The Advance-Titan

Film promotes sexual assault awareness

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A public screening of “The Hunting Ground” and a panel discussion promoted awareness of sexual assault on college campuses in Sage Hall on Thursday, April 30. The film interviewed several rape victims from college campuses throughout the United States and the common theme among all of them was a lack of justice for the crime committed against them. Victims of sexual assault, Andrea Pino and Annie Clark, said there is a problem with how universities nationwide handle sexual assault cases, and they decided to do something about it. According to both victims, one of the main problems was when students would go to college administration to report an assault, they would be blamed for the incident. According to the film, universities avoided reporting sexual assaults because they wanted to keep their records clean, making their campus more appealing to current and prospective students and their families. The film pointed out universities may not report sexual assault incidents in order to protect possible alumni donations. After extensive research, the two women decided schools nationwide were violating Title IX of the Education Amendments. Pino and Clark connected with other victims of sexual assault from across the United States and decided to start a movement to achieve justice. According to the film, 16 to 20 percent of undergraduate women will be sexually assaulted. After the film, a panel made up of Beth Heuer, UWO allumna and author; Ameerah McBride, director of Equality and Affirmative Action; Jennifer Haese, assistant dean of studnents and Spencer Holms, a UWO student discussed the film. Heuer is the author of “Healing a Wounded Heart” and a victim of sexual assault. “As I started telling my story, I found that people started telling me their stories,” Heuer said. Heuer said it took 20 to 25 years to tell someone about her being sexually assaulted, but said talking about what happened helps others who may be in similar situations. “We need to tell our stories to help connect us to others,” Heuer said. Heuer said she is supportive of the people who did interviews for the film. “The people who spoke in this film have a great deal of courage and strength,” Heuer said. Haese said she works on behalf of students who were victims of sexual assault and has been in the position for almost a year. Haese said the Dean of Students office went through the Cleary Report to help eliminate the victim blaming when it comes to sexual assault. Haese said the campus doesn’t have as much power as a court, but victims still matter. “Your voice matters, and we are always here for you,” Haese said. The film also mentioned the role fraternities have played in the problem of sexual assault on campus. Spencer Holms represented Greek life on campus in the panel and said there have been minimal reports of hazing on campus and all were taken care of right away. Holms also said there are rules to limit the amount of alcohol allowed at fraternity events and guest lists to help in preventing problems. Holms said students who attend fraternity events can be assured those hosting the party are not harmful and they are willing to intervene in any situation when a guest may feel uncomfortable. “Fraternity gentlemen are willing to help and not hurt when needed,” Holms said. McBride said a particular part of the film stood out to her. “A very powerful part of [the movie was made] because of student activism,” McBride said. McBride said the “It’s On Us” campaign at UWO helps deal with sexual assault on campus. “It’s a movement to provide universities with better tools to prevent sexual assault,” McBride said. “It focuses on building the community so they can help one another.”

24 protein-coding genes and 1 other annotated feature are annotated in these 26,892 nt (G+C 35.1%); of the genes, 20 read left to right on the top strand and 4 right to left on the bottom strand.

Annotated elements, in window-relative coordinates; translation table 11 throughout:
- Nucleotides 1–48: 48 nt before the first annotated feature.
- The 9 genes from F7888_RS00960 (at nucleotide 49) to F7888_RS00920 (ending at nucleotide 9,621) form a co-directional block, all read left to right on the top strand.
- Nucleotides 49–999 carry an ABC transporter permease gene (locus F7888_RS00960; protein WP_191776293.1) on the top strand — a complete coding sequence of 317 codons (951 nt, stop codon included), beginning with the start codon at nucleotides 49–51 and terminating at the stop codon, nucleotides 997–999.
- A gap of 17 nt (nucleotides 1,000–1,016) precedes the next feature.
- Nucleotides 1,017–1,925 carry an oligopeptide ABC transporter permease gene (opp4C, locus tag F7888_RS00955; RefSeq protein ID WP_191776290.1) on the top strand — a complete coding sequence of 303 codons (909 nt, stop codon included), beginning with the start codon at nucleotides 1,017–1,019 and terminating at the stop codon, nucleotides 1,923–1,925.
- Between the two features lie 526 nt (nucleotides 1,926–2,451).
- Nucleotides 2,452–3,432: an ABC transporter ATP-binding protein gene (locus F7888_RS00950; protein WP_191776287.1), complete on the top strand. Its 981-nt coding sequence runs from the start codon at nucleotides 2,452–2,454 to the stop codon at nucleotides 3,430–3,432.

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Independent Student Newspaper of the University of Wisconsin Oshkosh
Film promotes sexual assault awareness